When he was in fourth grade, Joe Preti thought he was going to start playing drums, but when they got to the music store, things didn’t go as expected.
“My parents ambushed me by telling me I could take drum lessons and then convinced me, along with the man from the music store, that playing the accordion was much better," Preti said. “I hated it but when I got into high school, I convinced my dad to buy me an organ and that is when I joined my first band.”
Growing up in Central Nyack, Preti played in numerous bands, continuing to play organ into his mid-20s before moving over to electric piano. He got to a point where he even had a digital recording studio in his home.
Now, many of the musicians and bands Preti played with are returning to Rockland to play a massive four-hour show tonight beginning at 7 p.m. at the Rockland Community College Cultural Arts Theater.
Preti, however, won’t be at the show, or even in New York. Preti will be at home in Seattle. About two years ago, Preti, a diabetic, fell from the top of the staircase at his home due to low blood sugar. He’s paralyzed from the chest down and can’t travel.
They set up a non-profit through HelpHOPELive, and the show is being put on to raise money for Preti, who will spend next year working with a group in California called Project Walk, which looks to improve the lives of those with spinal cord injuries through intense activity-based recovery programs, education, support and encouragement. He’s already started working to regain strength, which has allowed him to start playing music again.
“I have no abdominal strength,” he said. “Initially, I could not support myself in order to play the piano but with constant exercise I have regained some abdominal strength. It is still difficult for me to play but I have gotten to the point where I can play for short periods of time. I have had to work to get to my current level of ability and will continue working to become stronger.”
Preti’s goal is to eventually stand up out of his wheelchair.
“Typically when people are paralyzed, the therapy is occupational where they teach you how to adapt to life in a wheelchair,” said Mark Preti, Joe’s younger brother and an organizer of the concert. “My brother’s never really accepted that.”
Joe Preti, 61, said he found out about the organization from Tony Abica, who worked at UPS. Preti worked at UPS but retired before his injury. He didn’t know Abica, who found out about Preti’s injury and reached out. Abica’s son was injured and paralyzed from the waist down, but after working with Project Walk was able to move his legs and peddle a stationary bike.
Preti was involved with the planning for the fundraiser. He said his therapy with Project Walk will cost about $110 an hour and he will go 39 hours a week, at a cost of about $4,290 a month. Plus, there’s living expenses since he and his wife will be in California. Preti’s ideas were to have a concert or golf tournament, but since golf is a bit out of season currently, they went with the concert. Preti and his best friend, David Snider, who lives in Colorado, started reaching out to bands.
Mark Preti, who said he considers Snider like another brother, said without Snider’s help, the concert couldn’t have been organized.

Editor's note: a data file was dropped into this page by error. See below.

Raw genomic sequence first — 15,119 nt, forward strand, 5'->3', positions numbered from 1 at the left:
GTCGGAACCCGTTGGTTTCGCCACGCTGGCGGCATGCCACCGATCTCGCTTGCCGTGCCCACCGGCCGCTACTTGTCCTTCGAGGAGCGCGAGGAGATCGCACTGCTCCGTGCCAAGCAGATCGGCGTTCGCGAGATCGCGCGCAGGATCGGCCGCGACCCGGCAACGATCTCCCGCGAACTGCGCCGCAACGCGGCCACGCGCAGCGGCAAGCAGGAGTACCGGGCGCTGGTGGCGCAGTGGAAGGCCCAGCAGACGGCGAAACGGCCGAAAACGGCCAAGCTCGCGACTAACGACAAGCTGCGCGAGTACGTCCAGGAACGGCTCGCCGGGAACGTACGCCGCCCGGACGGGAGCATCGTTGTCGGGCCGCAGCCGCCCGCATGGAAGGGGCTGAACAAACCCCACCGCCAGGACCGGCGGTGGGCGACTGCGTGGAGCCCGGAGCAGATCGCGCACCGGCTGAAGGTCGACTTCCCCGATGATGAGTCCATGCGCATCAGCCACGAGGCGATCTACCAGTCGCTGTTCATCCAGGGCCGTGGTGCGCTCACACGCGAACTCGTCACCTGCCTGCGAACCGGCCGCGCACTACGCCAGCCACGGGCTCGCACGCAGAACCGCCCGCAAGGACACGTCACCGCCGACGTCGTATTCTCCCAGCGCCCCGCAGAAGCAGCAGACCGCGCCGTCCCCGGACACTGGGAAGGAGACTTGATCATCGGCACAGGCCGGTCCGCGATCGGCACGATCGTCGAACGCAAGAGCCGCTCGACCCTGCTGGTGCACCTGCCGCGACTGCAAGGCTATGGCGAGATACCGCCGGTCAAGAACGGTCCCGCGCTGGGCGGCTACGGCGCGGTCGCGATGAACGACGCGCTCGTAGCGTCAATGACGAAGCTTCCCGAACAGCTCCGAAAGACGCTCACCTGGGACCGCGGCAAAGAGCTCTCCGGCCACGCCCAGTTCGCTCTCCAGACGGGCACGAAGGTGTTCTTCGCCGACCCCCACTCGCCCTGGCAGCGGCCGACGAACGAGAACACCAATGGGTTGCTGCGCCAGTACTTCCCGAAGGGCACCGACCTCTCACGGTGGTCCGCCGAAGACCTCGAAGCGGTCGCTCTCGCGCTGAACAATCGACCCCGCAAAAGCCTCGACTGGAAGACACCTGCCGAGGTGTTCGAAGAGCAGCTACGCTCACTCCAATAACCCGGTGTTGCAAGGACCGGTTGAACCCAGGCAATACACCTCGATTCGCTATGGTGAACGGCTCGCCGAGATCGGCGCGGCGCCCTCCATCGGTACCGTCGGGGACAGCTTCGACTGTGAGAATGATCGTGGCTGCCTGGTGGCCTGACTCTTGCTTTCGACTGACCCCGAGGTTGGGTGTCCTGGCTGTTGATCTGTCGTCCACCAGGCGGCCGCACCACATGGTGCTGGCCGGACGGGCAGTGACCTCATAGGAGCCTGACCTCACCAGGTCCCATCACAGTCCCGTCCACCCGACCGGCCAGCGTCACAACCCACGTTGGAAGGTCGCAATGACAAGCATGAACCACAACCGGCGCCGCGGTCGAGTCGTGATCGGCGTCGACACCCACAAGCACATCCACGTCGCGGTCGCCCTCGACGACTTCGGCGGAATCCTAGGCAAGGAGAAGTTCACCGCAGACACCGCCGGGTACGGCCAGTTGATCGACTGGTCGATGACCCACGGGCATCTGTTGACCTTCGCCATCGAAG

“Everybody knows everybody in the musician world,” Mark Preti said. “As soon as this thing was mentioned, nobody hesitated, everybody’s jumping in.”
Mark Preti’s excited for the concert partially because he grew up watching his brother and Snider play in bands or alongside a lot of the musicians on the bill for Thursday night.
“It’s going to be like a reunion,” he said. “It’s guys you haven’t seen in 30, 40 years.”
Some of the bands playing, many of which include local musicians or once local musicians returning to Rockland for the show, are Chip Larison and the Catfight Blues Band, Finn and the Sharks, The BAND Band, Danny Toan Band, Manhole and All Star Band.
“Think of it as a mini-Woodstock,” Mark Preti said. “There are so many artists that are performing and all different types of music.”
Joe Preti said he can’t believe how many musicians were willing to come out and help him. The musicians are all volunteering their time for the show. While Joe Preti won’t be there, Mark Preti said they’re hoping to stream Joe in via Skype or some other way to have him interact with the audience and musicians.
Preti has already made some strides in recovery. His wife wrote a letter about her husband’s injury while trying to secure donations for their trip to Project Walk. In it, she wrote that he was “left blind in his left eye as a direct result of the lifesaving surgery to stabilize his spine.” She also wrote that due to arthritis in both shoulders, pushing his wheelchair caused pain and spasms. He overcame those issues, though, with his wife, Pauline, serving as his 24-hour caregiver. And now, Joe Preit is looking to stand up from his wheelchair partially because he misses biking, walking and playing with his grandkids. But he’s also looking to stand up for one other reason.
“One of the first things I would love to do is be able to stand and hold my wife in my arms,” he said. “My wife’s name is Pauline and she is just amazing. She never left my side through four months of hospitals and nursing homes. She has not once faltered and has stood by me and taken care of me with no complaints. I am blessed to have her as my wife.”
Anyone interested in purchasing tickets to the show can go here or call Mark Preti at 845-494-4734. Tickets cost $40 each.